News Release

Early introduction of allergenic foods reduces risk of food sensitization

Peer-Reviewed Publication

American Thoracic Society

Kids and Food Allergies

image: Allergenic foods like cow's milk products, if introduced to kids at early age, reduces risk of food sensitization. view more 

Credit: ATS

ATS 2016, SAN FRANCISCO -- Children who had a diet that included cow's milk products, egg and peanut before age one were less likely to develop sensitization to the corresponding foods, according to new research presented at the ATS 2016 International Conference. Early introduction of eggs appeared to be especially beneficial, as it decreased the risk of sensitization to any of the three tested foods.

The Canadian Healthy Infant Longitudinal Development (CHILD) Study, directed by Malcolm Sears, MB, ChB, professor in the Department of Medicine at McMaster University, is believed to be "the first to determine the effects of timing of food introduction to cow's milk products, egg, and peanut, on food sensitization at age one in a general population-based cohort," said lead investigator Maxwell Tran, a research student at McMaster University in Hamilton, Ontario, Canada. Most previous studies focused on one specific food type, studied outcomes in later childhood or studied high-risk groups.

The study included data from 1,421 children. Most parents in the study introduced cow's milk products, which encompass cow's milk-based formula, to their infants before age one: 0-6 months 48 percent, 7-12 months 48 percent and ?12 months 4 percent. The majority of parents, however, delayed introducing eggs to their children: 0-6 months 6 percent, 7-12 months 76 percent and ?12 months 19 percent.

"The clinical implications of our findings are that early introduction of allergenic foods (egg, cow's milk products, and peanut) before age one should be encouraged and is better than food avoidance for reducing the risk of food sensitization," said Mr. Tran. "Sensitization is not the same as allergy, but it is an important step on the pathway."

The results of the CHILD study reinforce a shift in thinking from delayed food introduction to earlier food introduction for allergy prevention. "Many guidelines around the world are now reflecting this shift, with the recommendation of food introduction before 6 months of age," said Mr. Tran.

This phase of the study involved one-year-old children. However, the CHILD study is well-positioned to investigate infant feeding practices in relation to allergic diseases up to age five and possibly beyond that.


Session: D31 Novel Mechanisms of Allergy and Airway Inflammation
Wednesday, May 18, 2016, 9 a.m.
Location: Area D, Hall D (North Building, Lower Level), MOSCONE CENTER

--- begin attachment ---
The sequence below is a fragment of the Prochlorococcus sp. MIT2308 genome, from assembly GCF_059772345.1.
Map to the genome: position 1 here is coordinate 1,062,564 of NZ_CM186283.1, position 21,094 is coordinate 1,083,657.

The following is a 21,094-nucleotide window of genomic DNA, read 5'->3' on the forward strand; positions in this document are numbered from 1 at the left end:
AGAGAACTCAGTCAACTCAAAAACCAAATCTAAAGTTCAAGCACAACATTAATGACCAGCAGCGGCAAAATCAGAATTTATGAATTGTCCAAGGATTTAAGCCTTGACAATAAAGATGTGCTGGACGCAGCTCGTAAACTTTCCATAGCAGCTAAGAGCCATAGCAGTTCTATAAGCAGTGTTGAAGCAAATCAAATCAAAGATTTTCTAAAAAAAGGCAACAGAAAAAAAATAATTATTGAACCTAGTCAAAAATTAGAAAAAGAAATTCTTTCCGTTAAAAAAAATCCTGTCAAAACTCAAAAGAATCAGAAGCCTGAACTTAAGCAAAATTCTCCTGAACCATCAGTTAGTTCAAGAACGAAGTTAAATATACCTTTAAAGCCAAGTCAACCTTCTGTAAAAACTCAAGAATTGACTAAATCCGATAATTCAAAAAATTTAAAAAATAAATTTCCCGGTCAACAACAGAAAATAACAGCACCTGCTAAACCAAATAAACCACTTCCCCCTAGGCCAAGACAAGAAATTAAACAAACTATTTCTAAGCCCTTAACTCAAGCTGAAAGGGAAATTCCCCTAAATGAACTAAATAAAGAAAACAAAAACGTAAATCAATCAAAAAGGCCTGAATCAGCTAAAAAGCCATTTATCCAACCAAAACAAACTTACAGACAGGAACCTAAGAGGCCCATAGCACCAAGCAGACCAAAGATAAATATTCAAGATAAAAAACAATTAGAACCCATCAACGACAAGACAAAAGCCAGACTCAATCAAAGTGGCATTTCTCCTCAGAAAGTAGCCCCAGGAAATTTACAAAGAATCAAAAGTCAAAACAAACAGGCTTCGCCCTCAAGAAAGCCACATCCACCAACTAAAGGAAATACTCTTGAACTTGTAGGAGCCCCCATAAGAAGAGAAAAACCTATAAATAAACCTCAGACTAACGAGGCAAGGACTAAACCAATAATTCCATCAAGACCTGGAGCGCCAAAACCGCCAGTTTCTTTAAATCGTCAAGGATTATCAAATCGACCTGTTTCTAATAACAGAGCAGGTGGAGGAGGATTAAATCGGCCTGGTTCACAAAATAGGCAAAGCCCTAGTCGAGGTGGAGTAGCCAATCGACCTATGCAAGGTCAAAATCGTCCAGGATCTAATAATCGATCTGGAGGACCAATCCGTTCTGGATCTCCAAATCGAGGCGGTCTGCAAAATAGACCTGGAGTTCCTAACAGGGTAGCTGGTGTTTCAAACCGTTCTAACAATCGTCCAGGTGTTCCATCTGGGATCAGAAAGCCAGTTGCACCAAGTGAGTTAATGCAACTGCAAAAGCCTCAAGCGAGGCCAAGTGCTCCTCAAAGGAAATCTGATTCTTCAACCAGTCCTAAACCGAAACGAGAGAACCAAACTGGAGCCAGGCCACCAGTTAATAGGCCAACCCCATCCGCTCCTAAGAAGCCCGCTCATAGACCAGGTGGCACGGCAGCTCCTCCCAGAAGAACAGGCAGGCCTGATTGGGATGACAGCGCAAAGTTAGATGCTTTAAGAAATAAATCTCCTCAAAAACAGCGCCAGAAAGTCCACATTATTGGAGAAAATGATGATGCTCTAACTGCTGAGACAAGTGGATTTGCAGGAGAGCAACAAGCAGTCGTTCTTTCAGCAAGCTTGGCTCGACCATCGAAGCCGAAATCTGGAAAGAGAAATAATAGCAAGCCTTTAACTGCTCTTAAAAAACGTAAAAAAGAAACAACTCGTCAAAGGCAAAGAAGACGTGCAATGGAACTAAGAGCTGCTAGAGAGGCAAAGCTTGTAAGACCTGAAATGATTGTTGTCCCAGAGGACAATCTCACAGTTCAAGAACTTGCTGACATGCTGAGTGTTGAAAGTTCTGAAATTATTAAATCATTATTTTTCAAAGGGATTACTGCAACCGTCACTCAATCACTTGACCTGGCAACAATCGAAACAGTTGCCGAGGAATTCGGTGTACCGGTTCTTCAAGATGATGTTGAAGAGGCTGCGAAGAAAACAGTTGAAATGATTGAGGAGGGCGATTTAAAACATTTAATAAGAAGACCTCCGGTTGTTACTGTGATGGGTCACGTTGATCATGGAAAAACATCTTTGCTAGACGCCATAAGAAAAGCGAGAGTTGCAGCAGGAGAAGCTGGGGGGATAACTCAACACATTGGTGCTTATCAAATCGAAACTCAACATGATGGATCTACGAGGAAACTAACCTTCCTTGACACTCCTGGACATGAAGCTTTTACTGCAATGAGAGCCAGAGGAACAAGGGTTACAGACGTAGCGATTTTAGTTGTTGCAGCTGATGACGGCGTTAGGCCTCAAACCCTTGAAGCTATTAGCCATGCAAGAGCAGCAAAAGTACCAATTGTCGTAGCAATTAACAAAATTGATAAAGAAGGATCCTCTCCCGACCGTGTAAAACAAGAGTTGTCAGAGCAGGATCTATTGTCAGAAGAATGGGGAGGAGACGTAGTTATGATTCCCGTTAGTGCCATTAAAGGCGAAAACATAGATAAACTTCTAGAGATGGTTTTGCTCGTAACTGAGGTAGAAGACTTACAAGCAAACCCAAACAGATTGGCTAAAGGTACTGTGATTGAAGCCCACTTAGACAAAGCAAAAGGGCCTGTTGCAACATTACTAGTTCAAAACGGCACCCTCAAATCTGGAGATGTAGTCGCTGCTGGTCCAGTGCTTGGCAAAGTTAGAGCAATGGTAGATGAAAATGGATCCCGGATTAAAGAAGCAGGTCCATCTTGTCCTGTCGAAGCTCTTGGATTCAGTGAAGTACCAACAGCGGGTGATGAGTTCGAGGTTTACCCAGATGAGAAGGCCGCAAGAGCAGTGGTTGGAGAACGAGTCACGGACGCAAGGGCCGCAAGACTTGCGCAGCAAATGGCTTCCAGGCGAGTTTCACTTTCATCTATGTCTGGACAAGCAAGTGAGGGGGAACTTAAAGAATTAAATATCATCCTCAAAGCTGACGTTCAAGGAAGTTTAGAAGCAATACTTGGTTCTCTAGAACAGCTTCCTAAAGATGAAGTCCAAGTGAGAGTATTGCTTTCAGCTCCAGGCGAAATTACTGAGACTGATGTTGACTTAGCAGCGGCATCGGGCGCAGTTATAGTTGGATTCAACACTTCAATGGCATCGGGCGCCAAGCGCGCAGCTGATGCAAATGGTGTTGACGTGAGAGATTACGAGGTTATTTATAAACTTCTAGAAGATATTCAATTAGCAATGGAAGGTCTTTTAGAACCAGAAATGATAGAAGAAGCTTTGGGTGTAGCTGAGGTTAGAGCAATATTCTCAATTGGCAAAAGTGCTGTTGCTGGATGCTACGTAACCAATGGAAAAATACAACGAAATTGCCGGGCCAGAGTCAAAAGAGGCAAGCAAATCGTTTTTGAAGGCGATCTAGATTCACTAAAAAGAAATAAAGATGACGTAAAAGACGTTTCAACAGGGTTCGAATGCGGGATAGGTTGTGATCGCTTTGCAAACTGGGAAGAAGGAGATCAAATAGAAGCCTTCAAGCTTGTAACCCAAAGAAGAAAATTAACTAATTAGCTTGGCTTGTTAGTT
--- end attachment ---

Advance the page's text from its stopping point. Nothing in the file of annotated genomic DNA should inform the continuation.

Abstract 8568

The Effects of Infant Feeding Practices on Food Sensitization in a Canadian Birth Cohort

M.M. Tran1, W.H. Dai1, D.L. Lefebvre1, P. Subbarao2, A.B. Becker3, P.J. Mandhane4, S.E. Turvey5, W.-Y. Lou6, M.R. Sears1 1Firestone Institute - Hamilton, ON/CA, 2The Hospital For Sick Children - Toronto, ON/CA, 3University of Manitoba - Winnipeg, MB/CA, 4University of Alberta - Edmonton, AB/CA, 5University of British Columbia - Vancouver, BC/CA, 6University of Toronto - Toronto, ON/CA and the CHILD Study Investigators

Abstract Body


Evidence regarding the impact of infant feeding practices, including breastfeeding and timing and diversity of food introduction, on atopic sensitization remains controversial. We examined the relationship between infant feeding and development of sensitization to foods at age 1 year in the Canadian Healthy Infant Longitudinal Development (CHILD) birth cohort study.


Nutrition questionnaire data prospectively collected at age 3, 6, 12, 18, and 24 months were used to characterize timing of introduction of cow's milk products (CMP), egg, and peanut/peanut butter; diversity of food introduction; and exclusive breastfeeding to 6 months. At 1 year, infants underwent skin prick testing to cow's milk, egg white, and peanut, with a wheal diameter ?2 mm regarded as positive. To allow the ability to account for potential confounders, we analyzed data from children with complete data for timing of food introduction and skin prick testing for the infant and both parents (n=1421).


Most parents introduced CMP early (0-6 months 48%, 7-12 months 48%, ?12 months 4%) but delayed introduction of egg (0-6 months 6%, 7-12 months 76%, ?12 months 19%) and particularly peanut (0-6 months 1%, 7-12 months 41%, ?12 months 58%). At age 1 year, 10% of children were food-sensitized, with highest prevalence of egg white sensitization (6%). Early introduction of CMP, egg, and peanut was protective against sensitization to the corresponding food allergens. Introducing egg before age 1 significantly reduced the odds of developing sensitization to any of the three tested food allergens (0-6 months adjOR 0.33, 95% CI 0.12-0.90; 7-12 months adjOR 0.47, 95% CI 0.31-0.73), after adjusting for study center, parental atopy, and parental ethnicity. Exclusive breastfeeding to 6 months did not affect the risk of sensitization to foods, except for cow's milk (adjOR 3.58, 95% CI 1.42-8.99). Within the three "allergenic" foods assessed, less diversity of introduction before age 1 was associated with a greater risk of food sensitization.


Exclusive breastfeeding to 6 months did not significantly alter the risk of sensitization to egg or peanut at age 1 year, but increased the risk of sensitization to cow's milk. In contrast, early introduction of solid foods reduced the risk of food sensitization, as did an increased diversity of these "allergenic" foods introduced during the first year. The findings from this study reaffirm the paradigm shift from delayed food introduction and food avoidance to earlier introduction of diverse foods for allergy prevention.

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